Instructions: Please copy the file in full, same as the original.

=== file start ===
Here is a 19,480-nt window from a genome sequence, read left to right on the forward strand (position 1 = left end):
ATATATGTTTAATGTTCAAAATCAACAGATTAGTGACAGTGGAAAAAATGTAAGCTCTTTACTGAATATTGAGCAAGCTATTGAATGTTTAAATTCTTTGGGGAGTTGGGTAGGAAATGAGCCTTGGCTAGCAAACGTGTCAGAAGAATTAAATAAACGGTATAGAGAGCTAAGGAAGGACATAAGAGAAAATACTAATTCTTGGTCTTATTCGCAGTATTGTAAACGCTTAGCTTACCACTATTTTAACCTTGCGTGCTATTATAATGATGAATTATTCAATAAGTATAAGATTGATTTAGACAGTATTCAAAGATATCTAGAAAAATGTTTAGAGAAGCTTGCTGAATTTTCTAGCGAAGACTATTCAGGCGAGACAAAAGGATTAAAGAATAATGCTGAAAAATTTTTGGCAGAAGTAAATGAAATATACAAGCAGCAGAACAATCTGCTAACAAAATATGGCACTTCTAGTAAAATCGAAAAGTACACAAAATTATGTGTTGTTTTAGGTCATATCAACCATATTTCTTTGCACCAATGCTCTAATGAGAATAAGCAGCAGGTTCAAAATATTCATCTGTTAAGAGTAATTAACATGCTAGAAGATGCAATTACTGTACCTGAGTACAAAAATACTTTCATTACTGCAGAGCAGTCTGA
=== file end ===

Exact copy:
Here is a 19,480-nt window from a genome sequence, read left to right on the forward strand (position 1 = left end):
ATATATGTTTAATGTTCAAAATCAACAGATTAGTGACAGTGGAAAAAATGTAAGCTCTTTACTGAATATTGAGCAAGCTATTGAATGTTTAAATTCTTTGGGGAGTTGGGTAGGAAATGAGCCTTGGCTAGCAAACGTGTCAGAAGAATTAAATAAACGGTATAGAGAGCTAAGGAAGGACATAAGAGAAAATACTAATTCTTGGTCTTATTCGCAGTATTGTAAACGCTTAGCTTACCACTATTTTAACCTTGCGTGCTATTATAATGATGAATTATTCAATAAGTATAAGATTGATTTAGACAGTATTCAAAGATATCTAGAAAAATGTTTAGAGAAGCTTGCTGAATTTTCTAGCGAAGACTATTCAGGCGAGACAAAAGGATTAAAGAATAATGCTGAAAAATTTTTGGCAGAAGTAAATGAAATATACAAGCAGCAGAACAATCTGCTAACAAAATATGGCACTTCTAGTAAAATCGAAAAGTACACAAAATTATGTGTTGTTTTAGGTCATATCAACCATATTTCTTTGCACCAATGCTCTAATGAGAATAAGCAGCAGGTTCAAAATATTCATCTGTTAAGAGTAATTAACATGCTAGAAGATGCAATTACTGTACCTGAGTACAAAAATACTTTCATTACTGCAGAGCAGTCTGA